If You Really Believe the Children are our Future...
““I believe the children are our future.
Teach them well and let them lead the way.
Show them all the beauty they possess inside.
Give them a sense of pride to make it easier.
Let the children’s laughter remind us how we used to be.”
The Greatest Love of All
by Whitney Houston
Monday night, before the Village of Clinton Council meeting via ZOOM, Councilman Carl Habrick asked me a question.
“Hey, Mike,” Carl said. “I read your article. Did you wake up and find your house tee-peed?”
Carl was referring to last week’s Publisher’s Pen, the one titled, “Mammas, Don’t Let Your Babies Grow Up to be Teachers.” He suggested that a mob of angry teachers might have taken exception to the article. I disagreed, though I appreciate that Carl is a loyal reader.
“Carl, I hope they got the message that I think teachers are underpaid and under-appreciated,” I said, though I’m not sure if my screen button was set on mute or not. (I don’t know if I’ll ever get comfortable with remote meetings…)
I won’t argue for increased pay for teachers. Having been one, I know they go into the field with a noble purpose, hoping that they might also make a decent living.
I also won’t make that argument because we couldn’t possibly pay them what they are worth, especially the good ones. Some of those good ones helped my son through his education, and I owe them a debt I cannot repay, except maybe with a few kind words.
Though we could never pay our Clinton teachers what they are worth, we can give them the tools they need to teach our children. We can start by improving our facilities; let’s pass the bond proposal on May 4, 2021.
I don’t use this column as a soapbox very often, and when I do, I seem to get myself in trouble. Nevertheless, I feel strongly enough about this to take that chance.
Why am I in support of the bond proposal?
Will I benefit directly?
My son is grown, and I think the likelihood of having grandchildren raised here is low, so I won’t see a direct benefit there. I do know, however, that good schools help improve property values, and that benefits every homeowner in the area. When the time comes, one of the top selling points for my house will be that we are served by Clinton Community Schools.
My second reason for supporting the bond proposal is growth. Bo Schembechler (or maybe it was Woody Hayes) once said, “If you’re not growing, you’re dying.”
Clinton Schools are growing -- have been for several years -- and are nearly bursting at the seams. That’s a problem -- a good problem -- but it still needs to be addressed.
We need to expand our capacity. We need to update the infrastructure. We need to enhance student safety.
The bond proposal on the ballot May 4, 2021 will provide the funding to address those concerns.
Everyone says that the children are our future; it sounds good. Let’s show the kids (and teachers) in our schools that they are important to us by giving them the facilities they need to teach and learn well.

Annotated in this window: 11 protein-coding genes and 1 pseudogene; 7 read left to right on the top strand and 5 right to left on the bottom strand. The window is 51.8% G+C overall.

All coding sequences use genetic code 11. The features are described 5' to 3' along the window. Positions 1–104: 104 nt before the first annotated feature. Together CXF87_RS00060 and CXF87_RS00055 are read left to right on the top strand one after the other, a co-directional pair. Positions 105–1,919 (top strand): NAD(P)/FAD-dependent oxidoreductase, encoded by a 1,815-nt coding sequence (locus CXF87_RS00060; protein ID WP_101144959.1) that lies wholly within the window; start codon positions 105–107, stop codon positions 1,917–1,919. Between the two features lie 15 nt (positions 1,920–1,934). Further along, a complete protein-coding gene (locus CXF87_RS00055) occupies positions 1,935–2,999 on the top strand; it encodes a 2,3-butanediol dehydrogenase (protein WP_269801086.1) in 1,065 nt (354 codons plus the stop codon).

I invite community members to submit their thoughts on the bond proposal -- for or against -- for inclusion in The Local in the weeks preceding the May 4, 2021 ballot. Send your letters to firstname.lastname@example.org.
To view drawings of the POSSIBLE additions to three CCS buildings, click the link below to see the district's YouTube video:
(Below is the actual language that will be on the ballot May 4, 2021.)
Clinton Community Schools
Shall Clinton Community Schools, Lenawee and Washtenaw Counties, Michigan, borrow the sum of not to exceed Thirty-Four Million Eight Hundred Thousand Dollars ($34,800,000) and issue its general obligation unlimited tax bonds therefore, in one or more series, for the purpose of:
Erecting, furnishing and equipping additions to school buildings; remodeling, equipping and re-equipping and furnishing and refurnishing school buildings; acquiring, installing, equipping and re-equipping school buildings for instructional technology; purchasing school buses; and preparing, developing and improving sites?
The following is for informational purposes only:
The estimated millage that will be levied for the proposed bonds in 2021 is 0 mill ($0.00 on each $1,000 of taxable valuation). The maximum number of years the bonds of any series may be outstanding, exclusive of any refunding, is twenty-five (25) years. The estimated simple average annual millage anticipated to be required to retire this bond debt is 5.66 mills ($5.66 on each $1,000 of taxable valuation).
The school district does not expect to borrow from the State to pay debt service on the bonds. The total amount of qualified bonds currently outstanding is $965,000. The total amount of qualified loans currently outstanding is $-0-. The estimated computed millage rate may change based on changes in certain circumstances.
(Pursuant to State law, expenditure of bond proceeds must be audited and the proceeds cannot be used for repair or maintenance costs, teacher, administrator or employee salaries, or other operating expenses.)